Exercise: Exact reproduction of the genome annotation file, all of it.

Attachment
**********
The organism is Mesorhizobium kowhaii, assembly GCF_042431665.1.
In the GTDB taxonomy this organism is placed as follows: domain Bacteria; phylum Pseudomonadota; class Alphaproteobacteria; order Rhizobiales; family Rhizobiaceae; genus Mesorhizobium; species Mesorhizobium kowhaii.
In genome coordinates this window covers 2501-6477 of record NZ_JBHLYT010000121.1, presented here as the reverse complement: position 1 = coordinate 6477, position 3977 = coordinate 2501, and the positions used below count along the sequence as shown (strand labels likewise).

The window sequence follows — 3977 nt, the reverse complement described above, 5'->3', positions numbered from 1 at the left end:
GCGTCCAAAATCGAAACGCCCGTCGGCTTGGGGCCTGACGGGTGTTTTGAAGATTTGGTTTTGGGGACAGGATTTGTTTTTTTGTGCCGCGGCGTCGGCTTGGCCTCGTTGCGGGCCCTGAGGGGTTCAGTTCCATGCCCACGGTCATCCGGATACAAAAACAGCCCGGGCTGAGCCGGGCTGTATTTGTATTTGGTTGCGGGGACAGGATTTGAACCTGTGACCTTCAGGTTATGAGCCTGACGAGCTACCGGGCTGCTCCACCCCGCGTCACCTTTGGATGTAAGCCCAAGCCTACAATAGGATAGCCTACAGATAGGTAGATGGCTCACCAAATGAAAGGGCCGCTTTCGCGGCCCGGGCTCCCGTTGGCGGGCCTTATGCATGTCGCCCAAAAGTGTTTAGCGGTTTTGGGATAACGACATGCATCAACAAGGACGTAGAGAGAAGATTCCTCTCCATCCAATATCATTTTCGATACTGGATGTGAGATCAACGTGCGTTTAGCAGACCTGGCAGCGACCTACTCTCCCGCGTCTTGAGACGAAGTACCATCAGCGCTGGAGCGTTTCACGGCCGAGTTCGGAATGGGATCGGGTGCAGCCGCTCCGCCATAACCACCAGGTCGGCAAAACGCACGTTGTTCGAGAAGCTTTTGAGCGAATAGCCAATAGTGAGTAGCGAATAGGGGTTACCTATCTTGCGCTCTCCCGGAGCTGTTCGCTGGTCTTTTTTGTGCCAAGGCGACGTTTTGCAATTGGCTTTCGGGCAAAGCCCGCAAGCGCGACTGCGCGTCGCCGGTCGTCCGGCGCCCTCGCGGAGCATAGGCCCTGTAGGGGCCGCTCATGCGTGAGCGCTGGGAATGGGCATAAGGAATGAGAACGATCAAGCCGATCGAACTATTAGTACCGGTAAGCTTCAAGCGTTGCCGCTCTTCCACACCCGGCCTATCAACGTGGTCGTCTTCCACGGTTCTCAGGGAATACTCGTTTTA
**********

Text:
The organism is Mesorhizobium kowhaii, assembly GCF_042431665.1.
In the GTDB taxonomy this organism is placed as follows: domain Bacteria; phylum Pseudomonadota; class Alphaproteobacteria; order Rhizobiales; family Rhizobiaceae; genus Mesorhizobium; species Mesorhizobium kowhaii.
In genome coordinates this window covers 2501-6477 of record NZ_JBHLYT010000121.1, presented here as the reverse complement: position 1 = coordinate 6477, position 3977 = coordinate 2501, and the positions used below count along the sequence as shown (strand labels likewise).

The window sequence follows — 3977 nt, the reverse complement described above, 5'->3', positions numbered from 1 at the left end:
GCGTCCAAAATCGAAACGCCCGTCGGCTTGGGGCCTGACGGGTGTTTTGAAGATTTGGTTTTGGGGACAGGATTTGTTTTTTTGTGCCGCGGCGTCGGCTTGGCCTCGTTGCGGGCCCTGAGGGGTTCAGTTCCATGCCCACGGTCATCCGGATACAAAAACAGCCCGGGCTGAGCCGGGCTGTATTTGTATTTGGTTGCGGGGACAGGATTTGAACCTGTGACCTTCAGGTTATGAGCCTGACGAGCTACCGGGCTGCTCCACCCCGCGTCACCTTTGGATGTAAGCCCAAGCCTACAATAGGATAGCCTACAGATAGGTAGATGGCTCACCAAATGAAAGGGCCGCTTTCGCGGCCCGGGCTCCCGTTGGCGGGCCTTATGCATGTCGCCCAAAAGTGTTTAGCGGTTTTGGGATAACGACATGCATCAACAAGGACGTAGAGAGAAGATTCCTCTCCATCCAATATCATTTTCGATACTGGATGTGAGATCAACGTGCGTTTAGCAGACCTGGCAGCGACCTACTCTCCCGCGTCTTGAGACGAAGTACCATCAGCGCTGGAGCGTTTCACGGCCGAGTTCGGAATGGGATCGGGTGCAGCCGCTCCGCCATAACCACCAGGTCGGCAAAACGCACGTTGTTCGAGAAGCTTTTGAGCGAATAGCCAATAGTGAGTAGCGAATAGGGGTTACCTATCTTGCGCTCTCCCGGAGCTGTTCGCTGGTCTTTTTTGTGCCAAGGCGACGTTTTGCAATTGGCTTTCGGGCAAAGCCCGCAAGCGCGACTGCGCGTCGCCGGTCGTCCGGCGCCCTCGCGGAGCATAGGCCCTGTAGGGGCCGCTCATGCGTGAGCGCTGGGAATGGGCATAAGGAATGAGAACGATCAAGCCGATCGAACTATTAGTACCGGTAAGCTTCAAGCGTTGCCGCTCTTCCACACCCGGCCTATCAACGTGGTCGTCTTCCACGGTTCTCAGGGAATACTCGTTTTA